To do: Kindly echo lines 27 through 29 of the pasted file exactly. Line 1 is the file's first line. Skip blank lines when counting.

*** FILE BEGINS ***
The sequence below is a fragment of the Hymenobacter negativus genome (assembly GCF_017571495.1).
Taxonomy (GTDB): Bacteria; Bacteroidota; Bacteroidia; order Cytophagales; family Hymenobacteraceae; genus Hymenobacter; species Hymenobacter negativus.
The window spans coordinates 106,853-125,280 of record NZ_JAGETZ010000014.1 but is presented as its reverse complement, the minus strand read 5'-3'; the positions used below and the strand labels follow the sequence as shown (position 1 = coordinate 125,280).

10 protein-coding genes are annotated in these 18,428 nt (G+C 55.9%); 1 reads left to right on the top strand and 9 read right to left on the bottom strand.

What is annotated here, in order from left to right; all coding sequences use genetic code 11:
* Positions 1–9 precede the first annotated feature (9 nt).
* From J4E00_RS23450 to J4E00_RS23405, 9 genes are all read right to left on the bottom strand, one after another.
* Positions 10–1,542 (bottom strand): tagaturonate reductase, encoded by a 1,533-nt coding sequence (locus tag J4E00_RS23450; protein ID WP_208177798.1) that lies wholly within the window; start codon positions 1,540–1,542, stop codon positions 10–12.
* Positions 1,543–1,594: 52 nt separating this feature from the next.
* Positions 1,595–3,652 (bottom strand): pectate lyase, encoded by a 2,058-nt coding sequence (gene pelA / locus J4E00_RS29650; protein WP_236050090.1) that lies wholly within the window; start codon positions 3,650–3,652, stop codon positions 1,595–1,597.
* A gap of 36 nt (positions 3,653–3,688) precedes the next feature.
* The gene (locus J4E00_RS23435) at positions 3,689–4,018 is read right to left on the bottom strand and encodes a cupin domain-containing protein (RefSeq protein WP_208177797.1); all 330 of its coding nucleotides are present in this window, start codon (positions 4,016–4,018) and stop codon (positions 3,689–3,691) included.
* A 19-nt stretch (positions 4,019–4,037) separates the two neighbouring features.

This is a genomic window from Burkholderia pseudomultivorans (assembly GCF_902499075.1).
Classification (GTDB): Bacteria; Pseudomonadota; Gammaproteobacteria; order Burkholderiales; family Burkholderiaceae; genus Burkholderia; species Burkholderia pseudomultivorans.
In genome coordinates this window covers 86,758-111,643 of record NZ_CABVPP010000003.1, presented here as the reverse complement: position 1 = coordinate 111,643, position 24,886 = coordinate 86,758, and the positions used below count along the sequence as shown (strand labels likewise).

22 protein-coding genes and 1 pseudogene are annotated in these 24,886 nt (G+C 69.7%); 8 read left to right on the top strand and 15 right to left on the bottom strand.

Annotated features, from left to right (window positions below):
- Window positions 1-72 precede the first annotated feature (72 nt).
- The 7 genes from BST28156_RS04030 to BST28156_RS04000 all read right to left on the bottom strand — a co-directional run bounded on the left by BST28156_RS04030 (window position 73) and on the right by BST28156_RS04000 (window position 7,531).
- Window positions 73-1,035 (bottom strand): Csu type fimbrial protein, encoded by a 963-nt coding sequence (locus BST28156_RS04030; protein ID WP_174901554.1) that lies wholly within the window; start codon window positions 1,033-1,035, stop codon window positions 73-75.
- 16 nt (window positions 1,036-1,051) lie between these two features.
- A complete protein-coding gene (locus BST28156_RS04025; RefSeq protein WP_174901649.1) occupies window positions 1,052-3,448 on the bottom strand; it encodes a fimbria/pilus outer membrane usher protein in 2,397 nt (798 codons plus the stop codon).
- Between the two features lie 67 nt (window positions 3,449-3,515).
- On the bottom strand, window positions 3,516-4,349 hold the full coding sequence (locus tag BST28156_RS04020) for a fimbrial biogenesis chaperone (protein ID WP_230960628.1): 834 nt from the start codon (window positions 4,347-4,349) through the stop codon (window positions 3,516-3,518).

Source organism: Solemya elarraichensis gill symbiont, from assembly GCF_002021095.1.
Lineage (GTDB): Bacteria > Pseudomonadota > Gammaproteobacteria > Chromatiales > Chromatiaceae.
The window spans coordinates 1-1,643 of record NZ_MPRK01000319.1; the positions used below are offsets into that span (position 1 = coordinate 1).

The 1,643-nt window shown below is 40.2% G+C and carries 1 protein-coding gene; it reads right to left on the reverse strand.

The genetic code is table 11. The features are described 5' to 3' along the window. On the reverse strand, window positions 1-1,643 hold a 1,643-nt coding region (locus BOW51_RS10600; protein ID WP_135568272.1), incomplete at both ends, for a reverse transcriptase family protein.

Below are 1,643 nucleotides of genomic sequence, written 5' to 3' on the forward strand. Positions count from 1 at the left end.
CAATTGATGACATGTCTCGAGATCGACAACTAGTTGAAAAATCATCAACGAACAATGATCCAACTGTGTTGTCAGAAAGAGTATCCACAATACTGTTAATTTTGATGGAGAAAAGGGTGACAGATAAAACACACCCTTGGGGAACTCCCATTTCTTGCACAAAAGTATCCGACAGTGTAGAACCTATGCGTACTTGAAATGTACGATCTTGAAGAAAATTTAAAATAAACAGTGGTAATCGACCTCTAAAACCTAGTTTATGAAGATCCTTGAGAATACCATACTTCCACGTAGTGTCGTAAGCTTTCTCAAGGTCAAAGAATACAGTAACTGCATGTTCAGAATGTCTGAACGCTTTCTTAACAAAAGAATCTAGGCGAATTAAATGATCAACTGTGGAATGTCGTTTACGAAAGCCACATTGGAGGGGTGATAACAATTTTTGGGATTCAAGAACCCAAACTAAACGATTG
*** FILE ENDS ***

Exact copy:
Lineage (GTDB): Bacteria > Pseudomonadota > Gammaproteobacteria > Chromatiales > Chromatiaceae.
The window spans coordinates 1-1,643 of record NZ_MPRK01000319.1; the positions used below are offsets into that span (position 1 = coordinate 1).

The 1,643-nt window shown below is 40.2% G+C and carries 1 protein-coding gene; it reads right to left on the reverse strand.